By Ariele Vaccaro
Feel free to ask Michael Hall, director of Concordia University’s Design Your Future (DYF) program, to talk about some of the graduates he’s worked with, but be prepared to not get up for a while. The administrator’s pride shows in each story he tells about a student’s success after leaving the program. He keeps in touch with the graduates regularly.
It’s easy to see what he’s talking about, though, when you walk into the Midtown Campus on Capitol Dr. in Milwaukee.
Fall semester is in full swing for DYF students — some only two semesters away from becoming one of Hall’s success stories. On a Monday afternoon, the halls are bustling.
Two freshmen stand on a staircase, discussing study plans before running to class.
A few students talk to school administrators between Business Law I and Foundations of Education. Others take a breather in the break area.
There, they grab a snack and take a seat only a few steps away from their “bookstore”. It’s a normal day and a normal college.
But then again, it’s not.
That “bookstore”? It’s a room lined with shelves upon shelves of textbooks, but students don’t buy them. They borrow them for free. The break room? It’s only a stroll away from administrative offices. And those offices? Their doors are always open.
Students don’t need to make an appointment weeks in advance to meet with any of the school’s administrators.
And here, it’s no strange thing to chat with your program director before heading home to crack open your algebra book.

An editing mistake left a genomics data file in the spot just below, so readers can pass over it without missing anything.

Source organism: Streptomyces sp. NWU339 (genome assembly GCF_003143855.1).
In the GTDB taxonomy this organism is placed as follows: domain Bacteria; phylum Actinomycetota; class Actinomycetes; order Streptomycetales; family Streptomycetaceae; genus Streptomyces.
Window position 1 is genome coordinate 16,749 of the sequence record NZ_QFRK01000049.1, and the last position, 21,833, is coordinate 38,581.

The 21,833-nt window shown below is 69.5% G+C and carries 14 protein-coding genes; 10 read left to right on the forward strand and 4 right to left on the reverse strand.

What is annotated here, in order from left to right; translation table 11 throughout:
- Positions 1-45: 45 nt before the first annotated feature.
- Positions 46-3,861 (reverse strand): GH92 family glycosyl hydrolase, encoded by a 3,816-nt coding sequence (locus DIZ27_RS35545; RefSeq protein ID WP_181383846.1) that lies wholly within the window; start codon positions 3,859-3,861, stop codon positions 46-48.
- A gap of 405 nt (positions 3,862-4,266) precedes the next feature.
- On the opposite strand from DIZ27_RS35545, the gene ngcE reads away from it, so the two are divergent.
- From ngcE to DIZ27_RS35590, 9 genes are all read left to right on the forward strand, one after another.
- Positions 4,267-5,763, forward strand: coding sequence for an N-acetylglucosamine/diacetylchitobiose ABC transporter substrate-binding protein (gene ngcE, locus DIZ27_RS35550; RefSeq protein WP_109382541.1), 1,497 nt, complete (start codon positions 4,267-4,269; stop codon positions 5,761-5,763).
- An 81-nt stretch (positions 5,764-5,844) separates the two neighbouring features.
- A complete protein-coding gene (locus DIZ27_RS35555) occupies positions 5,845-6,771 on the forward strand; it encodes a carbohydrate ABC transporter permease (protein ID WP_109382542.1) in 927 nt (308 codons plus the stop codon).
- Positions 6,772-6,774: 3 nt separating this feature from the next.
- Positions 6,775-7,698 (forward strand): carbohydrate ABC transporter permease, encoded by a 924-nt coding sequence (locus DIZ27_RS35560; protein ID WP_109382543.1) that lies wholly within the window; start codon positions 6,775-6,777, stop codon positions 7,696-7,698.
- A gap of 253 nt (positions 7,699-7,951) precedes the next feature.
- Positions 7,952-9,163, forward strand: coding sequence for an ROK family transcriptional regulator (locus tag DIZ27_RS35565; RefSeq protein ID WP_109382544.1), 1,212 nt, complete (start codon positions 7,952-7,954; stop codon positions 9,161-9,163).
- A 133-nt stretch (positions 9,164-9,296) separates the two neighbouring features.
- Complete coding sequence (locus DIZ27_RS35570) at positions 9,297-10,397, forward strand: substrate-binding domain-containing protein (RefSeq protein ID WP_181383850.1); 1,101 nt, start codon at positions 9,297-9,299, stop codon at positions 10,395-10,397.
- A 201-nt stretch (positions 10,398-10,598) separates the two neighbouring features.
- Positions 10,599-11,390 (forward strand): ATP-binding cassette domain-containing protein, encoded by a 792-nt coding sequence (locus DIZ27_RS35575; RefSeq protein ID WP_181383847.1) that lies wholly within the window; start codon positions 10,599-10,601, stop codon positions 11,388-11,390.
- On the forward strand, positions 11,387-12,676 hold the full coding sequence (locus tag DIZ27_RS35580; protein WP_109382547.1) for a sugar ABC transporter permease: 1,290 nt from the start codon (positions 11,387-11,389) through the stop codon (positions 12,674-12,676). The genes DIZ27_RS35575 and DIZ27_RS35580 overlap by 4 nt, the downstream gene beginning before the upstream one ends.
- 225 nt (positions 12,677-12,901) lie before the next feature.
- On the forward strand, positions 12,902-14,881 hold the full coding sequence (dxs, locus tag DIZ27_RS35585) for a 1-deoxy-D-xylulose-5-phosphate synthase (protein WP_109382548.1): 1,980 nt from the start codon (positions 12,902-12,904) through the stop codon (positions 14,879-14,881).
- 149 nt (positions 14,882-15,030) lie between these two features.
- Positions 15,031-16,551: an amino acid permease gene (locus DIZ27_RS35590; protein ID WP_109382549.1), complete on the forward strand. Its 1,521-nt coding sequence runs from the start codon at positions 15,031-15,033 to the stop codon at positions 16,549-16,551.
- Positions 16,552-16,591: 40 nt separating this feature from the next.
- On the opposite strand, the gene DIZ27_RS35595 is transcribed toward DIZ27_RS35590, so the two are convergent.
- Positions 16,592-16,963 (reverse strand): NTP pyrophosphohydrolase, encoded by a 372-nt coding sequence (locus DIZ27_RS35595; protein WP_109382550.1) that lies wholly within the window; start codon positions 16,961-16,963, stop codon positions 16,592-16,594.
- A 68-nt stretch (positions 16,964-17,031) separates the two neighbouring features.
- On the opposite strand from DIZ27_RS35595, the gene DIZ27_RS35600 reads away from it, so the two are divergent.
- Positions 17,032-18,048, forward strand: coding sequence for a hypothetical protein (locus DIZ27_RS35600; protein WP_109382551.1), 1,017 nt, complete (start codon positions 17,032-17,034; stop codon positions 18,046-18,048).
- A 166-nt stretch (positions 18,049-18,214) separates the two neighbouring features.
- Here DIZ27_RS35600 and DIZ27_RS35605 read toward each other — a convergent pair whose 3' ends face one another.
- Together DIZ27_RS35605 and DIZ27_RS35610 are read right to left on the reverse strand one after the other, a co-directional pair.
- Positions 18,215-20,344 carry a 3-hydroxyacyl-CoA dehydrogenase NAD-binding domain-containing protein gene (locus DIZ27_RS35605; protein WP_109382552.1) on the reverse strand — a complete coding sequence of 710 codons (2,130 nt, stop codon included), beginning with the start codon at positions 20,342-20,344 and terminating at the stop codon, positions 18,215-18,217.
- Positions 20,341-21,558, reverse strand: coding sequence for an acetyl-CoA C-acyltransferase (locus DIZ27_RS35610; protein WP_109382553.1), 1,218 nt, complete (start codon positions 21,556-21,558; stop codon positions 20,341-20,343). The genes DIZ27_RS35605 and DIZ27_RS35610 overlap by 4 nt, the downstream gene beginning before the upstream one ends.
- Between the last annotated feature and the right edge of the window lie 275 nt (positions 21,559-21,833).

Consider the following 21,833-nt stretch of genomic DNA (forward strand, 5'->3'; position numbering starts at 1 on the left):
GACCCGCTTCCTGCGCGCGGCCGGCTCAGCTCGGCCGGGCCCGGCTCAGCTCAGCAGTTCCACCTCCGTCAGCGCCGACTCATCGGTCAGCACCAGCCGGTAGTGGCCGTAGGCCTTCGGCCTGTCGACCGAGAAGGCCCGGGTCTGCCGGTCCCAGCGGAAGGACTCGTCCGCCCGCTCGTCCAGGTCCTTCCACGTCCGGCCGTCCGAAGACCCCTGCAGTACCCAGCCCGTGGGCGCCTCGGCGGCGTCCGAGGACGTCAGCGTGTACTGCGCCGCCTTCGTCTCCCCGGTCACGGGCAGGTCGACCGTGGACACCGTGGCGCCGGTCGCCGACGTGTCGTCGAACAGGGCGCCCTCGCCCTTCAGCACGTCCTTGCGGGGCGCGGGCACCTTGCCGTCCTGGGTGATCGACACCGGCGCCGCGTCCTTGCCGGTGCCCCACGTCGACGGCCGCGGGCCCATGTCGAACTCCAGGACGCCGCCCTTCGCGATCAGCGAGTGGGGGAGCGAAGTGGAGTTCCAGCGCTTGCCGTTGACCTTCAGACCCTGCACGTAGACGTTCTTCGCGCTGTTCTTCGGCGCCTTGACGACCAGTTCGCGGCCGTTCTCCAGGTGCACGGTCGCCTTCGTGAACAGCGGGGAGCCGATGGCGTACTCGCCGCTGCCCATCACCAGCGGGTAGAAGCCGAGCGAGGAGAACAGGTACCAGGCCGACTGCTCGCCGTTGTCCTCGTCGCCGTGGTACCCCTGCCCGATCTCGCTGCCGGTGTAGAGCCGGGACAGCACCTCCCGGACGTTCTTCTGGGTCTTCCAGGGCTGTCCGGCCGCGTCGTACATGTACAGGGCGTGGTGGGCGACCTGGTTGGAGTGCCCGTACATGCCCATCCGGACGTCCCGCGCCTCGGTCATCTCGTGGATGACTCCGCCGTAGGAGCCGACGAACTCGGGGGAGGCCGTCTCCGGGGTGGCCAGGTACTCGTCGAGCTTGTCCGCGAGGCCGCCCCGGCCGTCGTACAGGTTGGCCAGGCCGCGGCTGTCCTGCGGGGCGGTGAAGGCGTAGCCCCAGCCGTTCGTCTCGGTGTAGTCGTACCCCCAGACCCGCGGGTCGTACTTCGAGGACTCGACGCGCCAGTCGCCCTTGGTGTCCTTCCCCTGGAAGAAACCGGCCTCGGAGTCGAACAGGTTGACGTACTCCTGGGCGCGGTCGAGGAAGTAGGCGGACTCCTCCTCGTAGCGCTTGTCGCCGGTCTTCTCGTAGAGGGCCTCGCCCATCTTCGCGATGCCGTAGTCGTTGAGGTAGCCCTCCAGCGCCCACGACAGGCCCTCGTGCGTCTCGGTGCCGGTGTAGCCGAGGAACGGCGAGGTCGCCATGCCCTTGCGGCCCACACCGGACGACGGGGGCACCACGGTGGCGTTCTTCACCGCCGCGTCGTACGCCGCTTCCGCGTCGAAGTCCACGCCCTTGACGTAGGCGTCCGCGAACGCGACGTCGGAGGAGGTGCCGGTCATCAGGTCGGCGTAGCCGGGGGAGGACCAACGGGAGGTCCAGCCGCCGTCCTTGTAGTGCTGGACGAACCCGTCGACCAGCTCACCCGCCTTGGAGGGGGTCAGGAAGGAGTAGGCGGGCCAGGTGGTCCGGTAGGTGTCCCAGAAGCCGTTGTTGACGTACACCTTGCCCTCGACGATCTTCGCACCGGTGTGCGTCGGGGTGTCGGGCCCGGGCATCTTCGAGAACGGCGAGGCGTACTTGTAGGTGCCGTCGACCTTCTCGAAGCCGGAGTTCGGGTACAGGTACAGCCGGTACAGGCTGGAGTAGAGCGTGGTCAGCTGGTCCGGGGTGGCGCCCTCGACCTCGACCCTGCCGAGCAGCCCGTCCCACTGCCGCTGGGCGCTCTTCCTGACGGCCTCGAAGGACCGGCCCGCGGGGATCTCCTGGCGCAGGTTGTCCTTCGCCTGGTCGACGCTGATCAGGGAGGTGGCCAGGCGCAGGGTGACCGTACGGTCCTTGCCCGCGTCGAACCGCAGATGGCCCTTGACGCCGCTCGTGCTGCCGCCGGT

So, this isn’t your usual post-secondary school experience. Rather, it’s a fresh take on technical college by Concordia University called Design Your Future. The program allows Milwaukee students who might not have thought about college before high school graduation a chance to grow their education and expand their career options.
But according to DYF Program Director Michael Hall, it’s not just about getting the degree. It’s about gaining the kinds of knowledge and skill that promise a lucrative career or a path toward even more education.
When Hall took over as program director in 2012, he saw students graduating with degrees without guarantee of a job or further education afterward. He and Concordia administrators helped to formulate four-semester, two-year plans for each of the majors offered at DYF: business management, criminal justice, early childhood education, and liberal arts. In the event students fail a course, they aren’t completely thrown off track. Rather, they can complete the class at another Concordia campus, such as the new one on 1670 Miller Park Way, without having to halt their academic progress.
“There is no guessing. There is no, ‘I don’t know. What am i going to take?’,” said Hall.
Now, he feels graduates are “prepared for life after DYF.”
Though the school cannot boast public school rates, it still covers 40 percent of a DYF student’s tuition before they fill out their free application for federal students aid or FAFSA.
Hall’s commitment to watching students leave with functional degrees might have something to do with his background.
The military veteran worked in manufacturing when the field was still alive and kicking in Milwaukee.
Now, Hall is making progress on a doctoral degree from Walden University in leadership and organizational change.